There is a parable, generally used to explain how limited our subjective experience is, about several blind men feeling an elephant, and coming to different conclusions about its nature; the man who feels its leg concludes it is like a tree, the man who feels its trunk concludes it is like a snake, etc.
What I love about this parable is that it actually has extraordinarily different implications than those who use it intend.
Each man is correct, given his narrow scope of perception - they are each subjectively perceiving very real parts of an objective entity. This is usually acknowledged, and treated as an explanation as to why we shouldn't ignore the perceptions of others; just because they perceive something different than us doesn't mean we're wrong. And this is a valid point.
What IS ignored by those who use this parable, however, is that each blind man is perfectly capable of fact-checking his rivals. Unlike the parable, the real world doesn't have an agent preventing each blind man from walking to the other and checking out his perceptions.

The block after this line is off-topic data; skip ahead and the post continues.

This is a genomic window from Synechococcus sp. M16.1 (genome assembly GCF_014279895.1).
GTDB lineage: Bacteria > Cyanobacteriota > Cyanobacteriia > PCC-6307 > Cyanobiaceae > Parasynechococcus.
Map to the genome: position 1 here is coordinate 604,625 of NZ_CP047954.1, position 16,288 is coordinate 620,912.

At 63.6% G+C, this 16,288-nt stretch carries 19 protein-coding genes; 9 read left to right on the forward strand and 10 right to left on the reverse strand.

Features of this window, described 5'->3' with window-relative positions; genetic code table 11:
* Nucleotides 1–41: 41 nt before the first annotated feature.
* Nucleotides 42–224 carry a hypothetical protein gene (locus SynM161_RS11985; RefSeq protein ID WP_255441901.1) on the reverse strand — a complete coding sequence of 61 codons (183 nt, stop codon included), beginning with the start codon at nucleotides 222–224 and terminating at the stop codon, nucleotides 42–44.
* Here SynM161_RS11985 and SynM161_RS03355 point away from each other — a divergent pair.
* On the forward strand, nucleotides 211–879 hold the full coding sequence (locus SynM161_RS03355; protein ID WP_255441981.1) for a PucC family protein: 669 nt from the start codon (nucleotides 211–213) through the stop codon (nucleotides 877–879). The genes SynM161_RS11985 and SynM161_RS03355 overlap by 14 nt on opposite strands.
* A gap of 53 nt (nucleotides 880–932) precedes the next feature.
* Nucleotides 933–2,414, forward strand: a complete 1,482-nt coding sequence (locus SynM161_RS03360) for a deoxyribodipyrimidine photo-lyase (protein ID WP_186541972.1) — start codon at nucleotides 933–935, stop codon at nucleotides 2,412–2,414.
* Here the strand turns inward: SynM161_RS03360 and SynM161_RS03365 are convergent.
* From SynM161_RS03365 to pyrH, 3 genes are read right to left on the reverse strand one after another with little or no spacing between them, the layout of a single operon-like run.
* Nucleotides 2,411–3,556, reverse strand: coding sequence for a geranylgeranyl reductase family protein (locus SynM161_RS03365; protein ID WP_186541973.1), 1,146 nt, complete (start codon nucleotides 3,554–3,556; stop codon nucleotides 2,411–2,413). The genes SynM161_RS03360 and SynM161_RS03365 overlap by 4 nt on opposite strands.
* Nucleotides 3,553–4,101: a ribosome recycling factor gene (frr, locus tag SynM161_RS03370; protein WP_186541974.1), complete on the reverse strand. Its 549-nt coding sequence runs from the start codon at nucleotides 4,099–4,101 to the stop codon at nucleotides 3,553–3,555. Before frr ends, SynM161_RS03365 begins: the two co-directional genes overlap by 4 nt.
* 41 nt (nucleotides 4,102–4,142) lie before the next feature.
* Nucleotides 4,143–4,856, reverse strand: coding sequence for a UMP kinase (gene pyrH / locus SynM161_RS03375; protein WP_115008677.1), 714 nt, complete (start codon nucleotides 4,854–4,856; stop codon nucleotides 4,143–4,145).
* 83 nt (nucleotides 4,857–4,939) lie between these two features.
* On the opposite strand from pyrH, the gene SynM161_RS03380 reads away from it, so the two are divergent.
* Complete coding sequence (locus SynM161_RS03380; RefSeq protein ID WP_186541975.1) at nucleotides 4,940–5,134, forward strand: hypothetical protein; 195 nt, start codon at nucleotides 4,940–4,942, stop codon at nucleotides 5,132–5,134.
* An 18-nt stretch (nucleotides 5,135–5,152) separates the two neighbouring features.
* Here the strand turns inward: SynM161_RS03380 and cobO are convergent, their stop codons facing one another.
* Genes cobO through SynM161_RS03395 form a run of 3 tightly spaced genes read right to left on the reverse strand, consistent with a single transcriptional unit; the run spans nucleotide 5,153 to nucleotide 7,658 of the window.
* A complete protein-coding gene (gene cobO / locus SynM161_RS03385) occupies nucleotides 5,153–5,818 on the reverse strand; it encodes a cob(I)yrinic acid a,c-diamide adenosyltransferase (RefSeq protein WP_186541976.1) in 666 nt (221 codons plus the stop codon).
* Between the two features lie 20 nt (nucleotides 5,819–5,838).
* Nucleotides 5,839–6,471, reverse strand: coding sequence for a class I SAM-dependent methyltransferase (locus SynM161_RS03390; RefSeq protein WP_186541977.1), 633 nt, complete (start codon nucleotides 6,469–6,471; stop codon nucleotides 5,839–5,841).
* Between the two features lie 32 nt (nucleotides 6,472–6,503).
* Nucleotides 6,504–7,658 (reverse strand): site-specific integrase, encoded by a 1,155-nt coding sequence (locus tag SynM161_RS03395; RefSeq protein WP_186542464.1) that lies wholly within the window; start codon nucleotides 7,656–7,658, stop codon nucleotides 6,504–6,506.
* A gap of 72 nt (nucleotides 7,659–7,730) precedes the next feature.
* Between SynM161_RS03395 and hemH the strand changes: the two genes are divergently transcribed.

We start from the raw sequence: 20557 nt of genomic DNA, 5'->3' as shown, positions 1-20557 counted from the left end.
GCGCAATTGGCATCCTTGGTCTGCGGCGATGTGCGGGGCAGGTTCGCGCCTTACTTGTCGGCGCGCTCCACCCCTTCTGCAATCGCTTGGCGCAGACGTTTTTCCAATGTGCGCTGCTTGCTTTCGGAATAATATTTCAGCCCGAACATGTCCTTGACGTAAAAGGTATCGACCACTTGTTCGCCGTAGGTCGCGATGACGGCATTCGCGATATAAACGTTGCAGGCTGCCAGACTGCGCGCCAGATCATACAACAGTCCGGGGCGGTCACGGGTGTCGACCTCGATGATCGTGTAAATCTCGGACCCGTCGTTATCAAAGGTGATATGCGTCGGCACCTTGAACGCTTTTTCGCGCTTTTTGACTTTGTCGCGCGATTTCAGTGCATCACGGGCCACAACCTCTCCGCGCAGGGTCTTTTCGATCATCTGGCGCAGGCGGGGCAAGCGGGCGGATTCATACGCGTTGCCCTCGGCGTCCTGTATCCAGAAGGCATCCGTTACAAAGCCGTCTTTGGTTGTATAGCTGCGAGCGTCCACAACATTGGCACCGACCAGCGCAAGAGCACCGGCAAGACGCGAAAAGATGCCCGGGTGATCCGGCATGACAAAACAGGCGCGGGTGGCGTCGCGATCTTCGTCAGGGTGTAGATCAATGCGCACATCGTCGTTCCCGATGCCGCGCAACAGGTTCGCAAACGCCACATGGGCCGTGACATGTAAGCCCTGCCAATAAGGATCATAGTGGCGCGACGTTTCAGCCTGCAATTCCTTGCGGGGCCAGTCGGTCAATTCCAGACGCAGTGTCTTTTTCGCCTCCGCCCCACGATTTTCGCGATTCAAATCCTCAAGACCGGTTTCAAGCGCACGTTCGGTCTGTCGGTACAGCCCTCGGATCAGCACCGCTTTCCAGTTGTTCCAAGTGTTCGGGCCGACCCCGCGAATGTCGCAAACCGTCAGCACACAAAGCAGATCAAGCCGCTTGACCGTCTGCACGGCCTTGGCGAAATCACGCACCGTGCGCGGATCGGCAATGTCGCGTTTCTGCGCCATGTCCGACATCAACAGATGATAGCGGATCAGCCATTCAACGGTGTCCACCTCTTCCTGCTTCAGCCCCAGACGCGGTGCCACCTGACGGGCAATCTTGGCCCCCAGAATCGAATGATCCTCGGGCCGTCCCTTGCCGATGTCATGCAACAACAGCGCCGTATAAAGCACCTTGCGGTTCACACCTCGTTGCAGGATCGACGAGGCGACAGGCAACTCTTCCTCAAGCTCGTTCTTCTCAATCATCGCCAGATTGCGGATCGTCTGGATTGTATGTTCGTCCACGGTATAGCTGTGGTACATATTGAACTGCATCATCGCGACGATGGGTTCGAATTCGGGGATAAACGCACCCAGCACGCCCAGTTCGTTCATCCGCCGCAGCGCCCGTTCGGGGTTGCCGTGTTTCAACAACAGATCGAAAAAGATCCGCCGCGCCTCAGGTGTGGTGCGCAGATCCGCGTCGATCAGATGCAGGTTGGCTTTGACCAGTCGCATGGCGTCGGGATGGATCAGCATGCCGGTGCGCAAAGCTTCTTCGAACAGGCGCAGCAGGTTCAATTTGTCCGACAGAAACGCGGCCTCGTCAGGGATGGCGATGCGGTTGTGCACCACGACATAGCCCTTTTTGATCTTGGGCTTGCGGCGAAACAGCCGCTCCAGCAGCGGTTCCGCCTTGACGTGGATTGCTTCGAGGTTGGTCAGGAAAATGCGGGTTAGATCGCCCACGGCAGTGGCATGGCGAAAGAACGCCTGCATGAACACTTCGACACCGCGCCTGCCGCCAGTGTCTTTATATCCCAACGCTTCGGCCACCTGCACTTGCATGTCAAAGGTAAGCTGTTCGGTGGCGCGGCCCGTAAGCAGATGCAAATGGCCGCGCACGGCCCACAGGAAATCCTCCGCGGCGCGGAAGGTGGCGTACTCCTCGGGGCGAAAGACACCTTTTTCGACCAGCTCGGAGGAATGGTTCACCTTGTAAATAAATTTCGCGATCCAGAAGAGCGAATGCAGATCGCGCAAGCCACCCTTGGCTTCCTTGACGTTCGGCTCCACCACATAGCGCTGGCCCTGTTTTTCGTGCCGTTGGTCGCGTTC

Objective reality, whatever it is, is something we are perceiving with a limited set of faculties. We can't see infrared light, we can't see UV light (unless we've had eye surgery to remove the lens of our eyes, anyways). We can check other people's observations and tests of these things; we can accumulate and assimilate knowledge about objective reality, and come to some very valid conclusions about it.
Give one blind man an hour with the elephant, and he will know it for what it is. Maybe he won't know its color, but color is hardly a meaningful attribute to him. Everything that has meaning and value to him about the elephant can, with time, be learned.
And that's an objective truth.